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Rare Earth Elements in National Defense

Secretary of Defense, and Congress with information, analysis, and advice on strategic materials which are critical to the operations of the Department of Defense.

It should be noted that Congress has addressed this issue in the P.L. 111-383, FY2011 National Defense Authorization Act (H.R. 6523), where strategic materials are defined as “material essential for military equipment, unique in the function it performs, and for which there are no viable alternatives.”

Policy Issues for Congress

Dependence on Foreign Sources for Rare Earth Materials

Some Members of Congress have expressed concern with the nearly total U.S. dependence on foreign sources for rare earth elements. Some have raised questions about China’s near dominance of the rare earth industry and the implications for U.S. national security. Yet the “crisis” for many policymakers is not the fact that China has cut its rare earth exports and appears to be restricting the world’s access to rare earths, but the fact that the United States has lost its domestic capacity to produce strategic and critical materials, and that the manufacturing supply chain for rare earths has largely migrated to outside the United States. Still others are concerned about the impact of a potential supply chain vulnerability of materials critical for defense systems. Additionally, some Members of Congress have questioned the lack of knowledge of what specific materials are needed for defense purposes, which materials are strategic and critical to national security, and what steps might be taken to increase the domestic capability to produce these materials.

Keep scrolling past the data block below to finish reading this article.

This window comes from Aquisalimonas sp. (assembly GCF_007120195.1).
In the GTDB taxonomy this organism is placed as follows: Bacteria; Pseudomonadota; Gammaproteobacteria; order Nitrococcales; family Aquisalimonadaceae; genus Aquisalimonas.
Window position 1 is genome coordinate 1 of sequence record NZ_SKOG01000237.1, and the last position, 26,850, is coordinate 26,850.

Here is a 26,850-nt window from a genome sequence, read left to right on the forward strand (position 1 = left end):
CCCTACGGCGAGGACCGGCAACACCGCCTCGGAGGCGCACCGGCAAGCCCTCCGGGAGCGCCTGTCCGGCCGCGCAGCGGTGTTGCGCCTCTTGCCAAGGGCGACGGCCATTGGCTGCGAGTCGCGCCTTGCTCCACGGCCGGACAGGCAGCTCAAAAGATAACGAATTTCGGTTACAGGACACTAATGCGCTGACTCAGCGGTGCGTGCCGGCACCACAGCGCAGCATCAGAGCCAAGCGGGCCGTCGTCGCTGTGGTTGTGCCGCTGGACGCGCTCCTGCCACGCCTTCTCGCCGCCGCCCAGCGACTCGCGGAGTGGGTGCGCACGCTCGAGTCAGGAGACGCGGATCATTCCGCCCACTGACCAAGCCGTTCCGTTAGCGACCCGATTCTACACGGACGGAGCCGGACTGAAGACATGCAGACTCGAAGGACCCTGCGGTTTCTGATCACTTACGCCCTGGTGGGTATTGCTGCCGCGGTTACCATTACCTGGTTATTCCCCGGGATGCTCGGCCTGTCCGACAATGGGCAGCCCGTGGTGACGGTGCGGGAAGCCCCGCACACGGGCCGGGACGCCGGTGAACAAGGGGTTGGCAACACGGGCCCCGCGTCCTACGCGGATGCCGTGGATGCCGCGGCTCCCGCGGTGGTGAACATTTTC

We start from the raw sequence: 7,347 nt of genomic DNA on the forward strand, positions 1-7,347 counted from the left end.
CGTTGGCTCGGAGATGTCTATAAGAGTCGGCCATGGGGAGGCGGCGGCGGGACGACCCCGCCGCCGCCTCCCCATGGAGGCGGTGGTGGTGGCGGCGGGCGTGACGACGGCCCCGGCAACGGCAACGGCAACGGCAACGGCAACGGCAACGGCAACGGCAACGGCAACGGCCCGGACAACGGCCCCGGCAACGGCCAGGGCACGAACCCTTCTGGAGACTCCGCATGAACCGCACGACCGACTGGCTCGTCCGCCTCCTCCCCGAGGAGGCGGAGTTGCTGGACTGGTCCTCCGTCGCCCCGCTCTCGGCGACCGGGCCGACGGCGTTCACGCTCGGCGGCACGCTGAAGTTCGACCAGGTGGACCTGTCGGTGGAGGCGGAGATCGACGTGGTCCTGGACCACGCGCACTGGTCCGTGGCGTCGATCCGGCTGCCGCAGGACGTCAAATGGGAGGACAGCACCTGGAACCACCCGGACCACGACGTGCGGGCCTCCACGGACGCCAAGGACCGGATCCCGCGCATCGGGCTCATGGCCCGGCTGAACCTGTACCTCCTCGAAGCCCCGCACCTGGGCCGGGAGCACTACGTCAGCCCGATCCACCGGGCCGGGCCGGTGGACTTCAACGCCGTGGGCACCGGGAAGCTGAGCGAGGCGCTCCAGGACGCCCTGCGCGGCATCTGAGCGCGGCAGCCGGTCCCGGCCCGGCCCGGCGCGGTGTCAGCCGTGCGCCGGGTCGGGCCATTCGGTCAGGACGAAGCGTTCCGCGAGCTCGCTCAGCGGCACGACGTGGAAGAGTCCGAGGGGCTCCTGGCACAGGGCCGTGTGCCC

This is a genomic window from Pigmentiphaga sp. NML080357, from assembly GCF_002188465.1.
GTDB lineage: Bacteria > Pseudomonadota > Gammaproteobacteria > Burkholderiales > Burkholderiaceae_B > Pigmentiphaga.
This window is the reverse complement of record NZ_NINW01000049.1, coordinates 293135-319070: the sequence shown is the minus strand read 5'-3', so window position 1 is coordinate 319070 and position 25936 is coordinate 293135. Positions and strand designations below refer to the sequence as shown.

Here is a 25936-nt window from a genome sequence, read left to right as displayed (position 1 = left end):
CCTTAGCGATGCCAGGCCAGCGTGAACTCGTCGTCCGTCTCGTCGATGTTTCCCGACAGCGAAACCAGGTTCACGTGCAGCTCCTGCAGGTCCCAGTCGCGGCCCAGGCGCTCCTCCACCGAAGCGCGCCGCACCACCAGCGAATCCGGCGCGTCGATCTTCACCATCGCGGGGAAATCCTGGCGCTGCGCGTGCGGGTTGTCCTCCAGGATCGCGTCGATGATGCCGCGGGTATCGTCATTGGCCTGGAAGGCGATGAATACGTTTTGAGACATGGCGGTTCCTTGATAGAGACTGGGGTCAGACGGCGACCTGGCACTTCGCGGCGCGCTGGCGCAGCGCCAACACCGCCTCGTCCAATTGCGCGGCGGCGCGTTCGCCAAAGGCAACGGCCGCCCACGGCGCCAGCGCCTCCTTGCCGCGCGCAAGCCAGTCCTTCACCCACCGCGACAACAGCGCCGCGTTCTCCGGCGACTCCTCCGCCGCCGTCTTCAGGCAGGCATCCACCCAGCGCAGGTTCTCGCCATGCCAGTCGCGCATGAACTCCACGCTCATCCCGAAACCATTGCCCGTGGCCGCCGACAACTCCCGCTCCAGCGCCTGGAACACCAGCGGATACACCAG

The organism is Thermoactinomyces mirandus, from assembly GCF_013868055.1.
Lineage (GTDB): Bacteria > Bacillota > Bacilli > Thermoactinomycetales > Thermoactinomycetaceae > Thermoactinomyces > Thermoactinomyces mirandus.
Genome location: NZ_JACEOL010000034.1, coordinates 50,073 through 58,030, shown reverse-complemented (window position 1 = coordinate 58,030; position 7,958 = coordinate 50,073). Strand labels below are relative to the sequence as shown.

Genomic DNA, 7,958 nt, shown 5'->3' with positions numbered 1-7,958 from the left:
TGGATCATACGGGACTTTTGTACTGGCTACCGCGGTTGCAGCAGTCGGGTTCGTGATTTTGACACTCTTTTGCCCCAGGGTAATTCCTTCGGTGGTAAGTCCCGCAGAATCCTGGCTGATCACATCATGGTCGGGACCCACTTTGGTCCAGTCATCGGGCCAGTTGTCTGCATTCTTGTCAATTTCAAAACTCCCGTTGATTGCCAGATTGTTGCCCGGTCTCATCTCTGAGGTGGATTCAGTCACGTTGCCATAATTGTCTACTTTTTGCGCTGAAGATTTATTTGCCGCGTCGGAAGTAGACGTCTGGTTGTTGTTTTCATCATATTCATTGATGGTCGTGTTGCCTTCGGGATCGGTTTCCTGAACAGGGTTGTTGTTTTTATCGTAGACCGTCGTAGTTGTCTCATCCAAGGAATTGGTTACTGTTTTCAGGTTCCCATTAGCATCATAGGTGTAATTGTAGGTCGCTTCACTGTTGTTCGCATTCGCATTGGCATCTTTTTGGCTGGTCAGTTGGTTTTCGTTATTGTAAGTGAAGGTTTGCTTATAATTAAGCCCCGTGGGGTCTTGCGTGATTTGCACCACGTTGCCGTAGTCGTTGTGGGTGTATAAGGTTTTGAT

In January 2011, three Members of Congress wrote a letter to Secretary of Defense Robert M. Gates outlining their concerns over what they perceived as a lack of action on DOD’s part to ensure that adequate supplies of rare earths were available. They pressed for DOD to take immediate action, as described in excerpts below.

Clearly, rare earth supply limitations present a serious vulnerability to our national security. Yet early indications are the DOD has dismissed the severity of the situation to date. Based on initial discussions with the DOD Office of Industrial Policy, we understand the effort to precisely ascertain and fully comprehend DOD consumption of certain rare earth elements is still an ongoing effort. In our view, it is a fundamental responsibility of DOD Industrial Policy to have a comprehensive understanding of the security of our defense supply chain, which requires understanding detailed knowledge of the sources and types of components and materials found in our weapon systems.

As the ultimate customer, the Department has the right and responsibility to require their contractors to provide a detailed accounting of the various rare earth containing components within their weapon systems. This information should then be aggregated into an element by element overall demand for DOD. With that knowledge, DOD could compare expected supply and demand of each rare earth element with overall consumption by the Department to identify critical vulnerabilities in our supply chain. This will enable the Department to establish policies to ensure the defense supply chain has access to those materials. For example, one policy may be for the DOD to establish a limited stockpile of rare earth alloys

Congressional Research Service


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